How Champagne Works

Enter the (Champagne) Riddler

Though the process of making champagne is mostly over once the cork goes into the bottle, there are a few other steps that have to happen before the bottle is ready for sale. Yeast continues to grow and split, giving the wine its flavor. However, the yeast has to be removed through a process called riddling. A person called the riddler places wine bottles upside down at a 75-degree angle, and turns them one-eighth of turn every day [source: Pandell]. A little shake and bump helps, too. This can be a mundane task, but it's necessary to allow the yeast to collect at the top for removal.

The yeast leaves the bottle through disgorging. Here's how it works: The bottle rests upside down in an ice-salt bath. A plug containing the dead yeast freezes at the neck of the bottle. The trick is removing that frozen plug without sacrificing the taste and quantity of the carefully crafted champagne.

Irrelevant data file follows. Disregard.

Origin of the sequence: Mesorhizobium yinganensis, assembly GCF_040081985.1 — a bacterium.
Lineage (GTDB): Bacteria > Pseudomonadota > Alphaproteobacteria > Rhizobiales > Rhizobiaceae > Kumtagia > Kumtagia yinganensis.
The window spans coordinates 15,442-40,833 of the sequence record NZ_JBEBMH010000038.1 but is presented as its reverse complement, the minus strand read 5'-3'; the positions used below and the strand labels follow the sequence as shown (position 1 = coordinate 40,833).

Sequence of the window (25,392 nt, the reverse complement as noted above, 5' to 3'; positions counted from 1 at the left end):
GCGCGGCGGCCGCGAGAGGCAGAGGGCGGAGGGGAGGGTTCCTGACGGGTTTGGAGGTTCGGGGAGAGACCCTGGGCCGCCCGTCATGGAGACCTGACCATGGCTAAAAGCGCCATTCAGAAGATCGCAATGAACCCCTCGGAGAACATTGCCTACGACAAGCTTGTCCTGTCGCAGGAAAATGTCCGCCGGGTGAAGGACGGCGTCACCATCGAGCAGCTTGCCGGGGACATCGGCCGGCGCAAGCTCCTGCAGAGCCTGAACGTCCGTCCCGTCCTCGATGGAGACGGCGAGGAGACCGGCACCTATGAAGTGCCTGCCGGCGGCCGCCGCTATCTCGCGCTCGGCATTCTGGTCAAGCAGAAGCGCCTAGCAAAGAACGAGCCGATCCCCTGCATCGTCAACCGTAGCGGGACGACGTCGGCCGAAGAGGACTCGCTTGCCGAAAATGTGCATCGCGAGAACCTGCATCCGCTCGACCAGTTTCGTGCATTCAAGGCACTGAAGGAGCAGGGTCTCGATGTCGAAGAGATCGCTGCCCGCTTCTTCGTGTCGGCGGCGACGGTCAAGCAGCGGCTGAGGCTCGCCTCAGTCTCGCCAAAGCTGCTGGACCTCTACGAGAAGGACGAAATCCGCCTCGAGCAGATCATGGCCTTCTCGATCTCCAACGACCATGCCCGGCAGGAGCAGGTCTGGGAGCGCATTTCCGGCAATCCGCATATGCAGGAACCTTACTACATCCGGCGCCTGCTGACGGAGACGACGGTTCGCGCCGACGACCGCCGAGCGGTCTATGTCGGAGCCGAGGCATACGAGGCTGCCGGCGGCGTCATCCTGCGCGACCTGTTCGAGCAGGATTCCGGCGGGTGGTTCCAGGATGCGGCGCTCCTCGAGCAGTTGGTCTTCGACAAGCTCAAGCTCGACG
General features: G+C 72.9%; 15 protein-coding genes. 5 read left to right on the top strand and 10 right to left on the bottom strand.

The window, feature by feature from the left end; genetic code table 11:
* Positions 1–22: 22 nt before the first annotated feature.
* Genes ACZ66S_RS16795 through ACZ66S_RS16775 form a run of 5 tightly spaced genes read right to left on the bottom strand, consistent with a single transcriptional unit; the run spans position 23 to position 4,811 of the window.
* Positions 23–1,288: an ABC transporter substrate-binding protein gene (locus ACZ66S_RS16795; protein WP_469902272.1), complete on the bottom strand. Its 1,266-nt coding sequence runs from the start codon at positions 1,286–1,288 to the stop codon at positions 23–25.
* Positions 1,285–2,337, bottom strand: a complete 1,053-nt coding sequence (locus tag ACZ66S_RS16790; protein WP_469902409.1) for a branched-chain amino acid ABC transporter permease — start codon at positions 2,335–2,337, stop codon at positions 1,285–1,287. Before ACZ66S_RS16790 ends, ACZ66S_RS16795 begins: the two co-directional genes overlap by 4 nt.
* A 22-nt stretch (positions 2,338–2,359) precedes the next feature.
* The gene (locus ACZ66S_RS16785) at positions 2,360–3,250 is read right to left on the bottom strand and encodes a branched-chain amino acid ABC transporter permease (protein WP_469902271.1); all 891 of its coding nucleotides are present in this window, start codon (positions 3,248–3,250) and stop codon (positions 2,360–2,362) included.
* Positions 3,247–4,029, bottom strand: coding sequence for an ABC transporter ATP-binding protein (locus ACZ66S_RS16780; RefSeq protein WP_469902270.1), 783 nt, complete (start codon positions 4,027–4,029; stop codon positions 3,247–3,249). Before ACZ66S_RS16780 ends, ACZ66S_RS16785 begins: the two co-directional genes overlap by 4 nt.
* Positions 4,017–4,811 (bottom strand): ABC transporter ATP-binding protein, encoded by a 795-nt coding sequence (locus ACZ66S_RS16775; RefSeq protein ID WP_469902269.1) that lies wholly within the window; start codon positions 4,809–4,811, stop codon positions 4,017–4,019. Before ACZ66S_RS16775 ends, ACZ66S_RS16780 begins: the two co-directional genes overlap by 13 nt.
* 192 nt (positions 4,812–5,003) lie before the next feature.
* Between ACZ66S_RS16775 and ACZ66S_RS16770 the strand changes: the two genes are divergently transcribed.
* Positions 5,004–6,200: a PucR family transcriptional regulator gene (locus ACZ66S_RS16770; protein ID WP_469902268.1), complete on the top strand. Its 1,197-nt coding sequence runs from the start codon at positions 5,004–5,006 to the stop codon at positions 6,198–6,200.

Once the cork is removed by hand, the pressure of the carbon dioxide gas built up in the bottle forces the plug out. Doing this requires the loss of a controlled amount of champagne. To make up for it, a certain amount of white wine, brandy and sugar are added to the final product, to adjust the alcohol and sugar levels. Finally, the cork is placed back on the bottle and tightened down with wire. This last step raises the pressure again, keeping the bubbles inside until it's time to pop the cork.

This process results in four types of champagnes: A brut champagne is characterized as being very dry and not too sweet. Extra brut is the driest and least popular, according to wine specialist Stacy Slinkard. Sec champagne is dry, but not as dry as brut, and demi-sec or non-brut is the sweetest of them all.

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